Veriano Luchetti

12 March 1939 Tuscania – 23 April 2012 Rome

Veriano Luchetti singsMacbeth: Ah, la paterna mano
In RA format

Veriano Luchetti singsMacbeth: La patria tradita, with Antonio Savastano (Malcolm)
In RA format

Veriano Luchetti singsAttila: Che non avrebbe il misero
In RA format
Already as a child, he knew that he wanted to be a singer, so the endeavor to attend an agricultural college was not of long standing, and he had his voice trained in Rome. He made his debut in 1963 at the Spoleto Festival as Loris (and not, as you'll read most everywhere, at the 1965 Wexford Festival as Alfredo). The next years were spent at smaller Italian theaters, but also in Trieste, Parma, and Wexford of course.

His breakthrough came in 1971, as Vasco da Gama at the Maggio musicale in Florence – one of his two biggest successes. The other was a Verdi Requiem in Viterbo in 1977, Riccardo Muti conducting. The years in between were his period of prime: in 1973, he made his debut at Covent Garden as Pinkerton (he returned as Rodolfo, as Gabriele Adorno at for another Requiem), and in 1975, at La Scala as Foresto. Whoever heard him in those years, was very enthusiastic, and convinced that he was THE Italian tenor to come. Mario Del Monaco said "Finally, I've heard a tenor voice again." However, bad choice of repertory frustrated those hopes: too many appearances as Radames, Alvaro, Don Carlo, Arrigo (Vespri siciliani), Don José or Dick Johnson led to Luchetti's quick decline. He sang on, and on a high international level (Salzburg Festival, Vienna Staatsoper, Arena di Verona, Metropolitan Opera, Deutsche Oper Berlin, Hamburg, Munich, Paris Opéra, Théâtre de la Monnaie, Philadelphia, Houston, Lisbon, Rio de Janeiro, Ciudad de Mexico and so on) until the end of the 1980s, but failed to arouse further enthusiasm.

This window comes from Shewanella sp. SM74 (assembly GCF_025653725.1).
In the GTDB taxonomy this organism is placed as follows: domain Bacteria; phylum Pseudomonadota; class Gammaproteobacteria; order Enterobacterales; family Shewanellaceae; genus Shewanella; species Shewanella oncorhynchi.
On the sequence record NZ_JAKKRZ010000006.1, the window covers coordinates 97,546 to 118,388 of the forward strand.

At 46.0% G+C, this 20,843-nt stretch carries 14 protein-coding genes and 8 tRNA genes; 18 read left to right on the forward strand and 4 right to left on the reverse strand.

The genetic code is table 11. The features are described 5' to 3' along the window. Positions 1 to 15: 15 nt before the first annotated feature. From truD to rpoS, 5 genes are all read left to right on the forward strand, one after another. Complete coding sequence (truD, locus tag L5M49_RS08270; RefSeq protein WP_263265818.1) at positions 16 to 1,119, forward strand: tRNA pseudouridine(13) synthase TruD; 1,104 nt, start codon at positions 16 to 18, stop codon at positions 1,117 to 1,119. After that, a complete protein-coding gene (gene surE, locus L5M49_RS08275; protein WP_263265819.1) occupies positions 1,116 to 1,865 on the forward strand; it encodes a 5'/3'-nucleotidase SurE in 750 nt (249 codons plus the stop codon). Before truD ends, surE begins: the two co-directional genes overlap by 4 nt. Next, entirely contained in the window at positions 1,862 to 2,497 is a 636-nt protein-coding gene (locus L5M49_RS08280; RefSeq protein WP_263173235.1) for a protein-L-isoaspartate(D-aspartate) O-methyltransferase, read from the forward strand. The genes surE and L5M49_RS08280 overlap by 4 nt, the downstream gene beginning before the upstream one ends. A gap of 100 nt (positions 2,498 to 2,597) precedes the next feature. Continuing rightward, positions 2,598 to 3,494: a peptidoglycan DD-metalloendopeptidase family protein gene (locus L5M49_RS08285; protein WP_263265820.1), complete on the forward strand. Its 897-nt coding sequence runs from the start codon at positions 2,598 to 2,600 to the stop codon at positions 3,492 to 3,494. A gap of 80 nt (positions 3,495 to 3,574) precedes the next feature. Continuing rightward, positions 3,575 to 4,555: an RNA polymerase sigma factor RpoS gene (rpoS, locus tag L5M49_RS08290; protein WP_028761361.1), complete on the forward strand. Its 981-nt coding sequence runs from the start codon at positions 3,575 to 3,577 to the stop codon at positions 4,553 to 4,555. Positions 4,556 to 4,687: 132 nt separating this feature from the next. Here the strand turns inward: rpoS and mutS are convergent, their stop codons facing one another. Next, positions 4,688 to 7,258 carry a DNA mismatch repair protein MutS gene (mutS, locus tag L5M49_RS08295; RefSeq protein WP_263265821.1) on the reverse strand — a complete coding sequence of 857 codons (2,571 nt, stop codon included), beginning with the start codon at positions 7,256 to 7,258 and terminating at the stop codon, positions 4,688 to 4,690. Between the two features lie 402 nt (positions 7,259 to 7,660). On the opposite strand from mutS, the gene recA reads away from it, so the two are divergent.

With his wife, the soprano Mietta Sighele, he organized the Riccardo Zandonai Competition in Riva del Garda after retiring.

Reference 1, reference 2, reference 3, reference 4, reference 5: Kutsch & Riemens
Picture source

I wish to thank Thomas Silverbörg for the recording (Attila).

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